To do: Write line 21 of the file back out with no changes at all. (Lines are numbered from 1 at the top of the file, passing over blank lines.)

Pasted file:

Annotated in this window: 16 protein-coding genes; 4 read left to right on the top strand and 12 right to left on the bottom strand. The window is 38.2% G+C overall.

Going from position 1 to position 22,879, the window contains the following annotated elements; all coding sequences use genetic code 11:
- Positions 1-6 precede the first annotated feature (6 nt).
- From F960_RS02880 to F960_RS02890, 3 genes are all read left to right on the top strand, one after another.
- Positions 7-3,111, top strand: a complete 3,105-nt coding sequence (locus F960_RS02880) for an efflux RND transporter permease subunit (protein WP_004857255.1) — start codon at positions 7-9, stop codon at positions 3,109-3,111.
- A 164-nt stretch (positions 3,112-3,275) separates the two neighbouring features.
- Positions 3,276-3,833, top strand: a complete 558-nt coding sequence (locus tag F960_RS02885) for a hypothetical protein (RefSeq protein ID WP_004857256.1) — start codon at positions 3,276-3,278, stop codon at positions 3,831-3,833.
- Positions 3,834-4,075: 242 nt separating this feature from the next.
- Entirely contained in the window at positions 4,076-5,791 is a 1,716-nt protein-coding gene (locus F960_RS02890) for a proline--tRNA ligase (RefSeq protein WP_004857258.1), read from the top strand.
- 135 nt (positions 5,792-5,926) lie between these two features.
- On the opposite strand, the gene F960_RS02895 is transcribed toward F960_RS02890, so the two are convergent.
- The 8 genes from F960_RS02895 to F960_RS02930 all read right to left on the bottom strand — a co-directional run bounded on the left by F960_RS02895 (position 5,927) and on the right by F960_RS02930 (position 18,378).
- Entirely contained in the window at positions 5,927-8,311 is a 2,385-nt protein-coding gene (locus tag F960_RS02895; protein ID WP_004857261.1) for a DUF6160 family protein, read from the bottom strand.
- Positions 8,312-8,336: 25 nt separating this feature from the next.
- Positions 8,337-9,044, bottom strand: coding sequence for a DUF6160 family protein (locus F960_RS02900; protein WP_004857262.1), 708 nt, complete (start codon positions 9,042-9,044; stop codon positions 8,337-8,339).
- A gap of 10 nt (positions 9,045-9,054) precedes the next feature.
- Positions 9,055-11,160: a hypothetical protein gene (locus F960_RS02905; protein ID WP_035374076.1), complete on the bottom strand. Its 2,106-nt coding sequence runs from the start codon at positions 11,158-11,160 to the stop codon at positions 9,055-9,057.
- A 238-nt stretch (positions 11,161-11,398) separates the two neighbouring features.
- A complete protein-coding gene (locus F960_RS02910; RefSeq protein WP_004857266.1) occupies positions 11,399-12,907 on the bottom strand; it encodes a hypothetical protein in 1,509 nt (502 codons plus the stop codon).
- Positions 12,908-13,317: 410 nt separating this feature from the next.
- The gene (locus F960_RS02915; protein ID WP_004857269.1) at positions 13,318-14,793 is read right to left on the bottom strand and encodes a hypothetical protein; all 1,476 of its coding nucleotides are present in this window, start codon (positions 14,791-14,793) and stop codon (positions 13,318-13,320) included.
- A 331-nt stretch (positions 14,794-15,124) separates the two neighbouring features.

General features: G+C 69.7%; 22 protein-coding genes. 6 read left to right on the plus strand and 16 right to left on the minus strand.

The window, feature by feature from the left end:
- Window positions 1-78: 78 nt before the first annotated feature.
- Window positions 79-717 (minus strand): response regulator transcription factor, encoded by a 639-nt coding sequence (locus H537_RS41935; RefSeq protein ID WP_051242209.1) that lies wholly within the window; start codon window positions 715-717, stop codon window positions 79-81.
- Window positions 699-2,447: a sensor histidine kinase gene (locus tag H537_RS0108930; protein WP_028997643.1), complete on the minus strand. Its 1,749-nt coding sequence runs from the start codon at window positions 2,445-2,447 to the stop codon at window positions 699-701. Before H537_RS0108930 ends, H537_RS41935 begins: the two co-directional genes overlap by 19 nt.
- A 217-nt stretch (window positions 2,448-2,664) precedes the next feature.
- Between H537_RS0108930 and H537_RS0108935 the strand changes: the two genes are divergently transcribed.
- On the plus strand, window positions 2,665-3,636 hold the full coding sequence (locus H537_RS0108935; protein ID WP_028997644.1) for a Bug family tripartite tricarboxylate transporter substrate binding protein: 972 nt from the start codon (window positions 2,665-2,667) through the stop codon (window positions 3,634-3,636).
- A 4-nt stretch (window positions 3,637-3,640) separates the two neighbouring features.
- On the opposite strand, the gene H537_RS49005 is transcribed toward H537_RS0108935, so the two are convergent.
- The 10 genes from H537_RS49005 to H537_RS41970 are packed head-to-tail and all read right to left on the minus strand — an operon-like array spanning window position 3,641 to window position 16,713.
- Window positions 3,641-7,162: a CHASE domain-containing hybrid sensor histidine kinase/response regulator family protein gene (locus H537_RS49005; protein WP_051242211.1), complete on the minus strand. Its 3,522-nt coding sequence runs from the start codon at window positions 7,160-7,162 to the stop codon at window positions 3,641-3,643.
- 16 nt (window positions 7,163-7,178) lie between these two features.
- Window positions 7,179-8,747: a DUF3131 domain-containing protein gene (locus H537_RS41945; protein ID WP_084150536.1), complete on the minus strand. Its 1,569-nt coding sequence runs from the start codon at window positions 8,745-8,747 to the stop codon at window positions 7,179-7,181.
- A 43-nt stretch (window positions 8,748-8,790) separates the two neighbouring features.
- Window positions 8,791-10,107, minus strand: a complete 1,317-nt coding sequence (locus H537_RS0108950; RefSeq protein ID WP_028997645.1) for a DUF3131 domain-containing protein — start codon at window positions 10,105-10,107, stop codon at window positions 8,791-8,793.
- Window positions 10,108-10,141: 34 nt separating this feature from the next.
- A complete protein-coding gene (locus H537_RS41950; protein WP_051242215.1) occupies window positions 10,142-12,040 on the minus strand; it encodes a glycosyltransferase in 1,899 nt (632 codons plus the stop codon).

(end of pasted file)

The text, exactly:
- The gene (locus F960_RS02915; protein ID WP_004857269.1) at positions 13,318-14,793 is read right to left on the bottom strand and encodes a hypothetical protein; all 1,476 of its coding nucleotides are present in this window, start codon (positions 14,791-14,793) and stop codon (positions 13,318-13,320) included.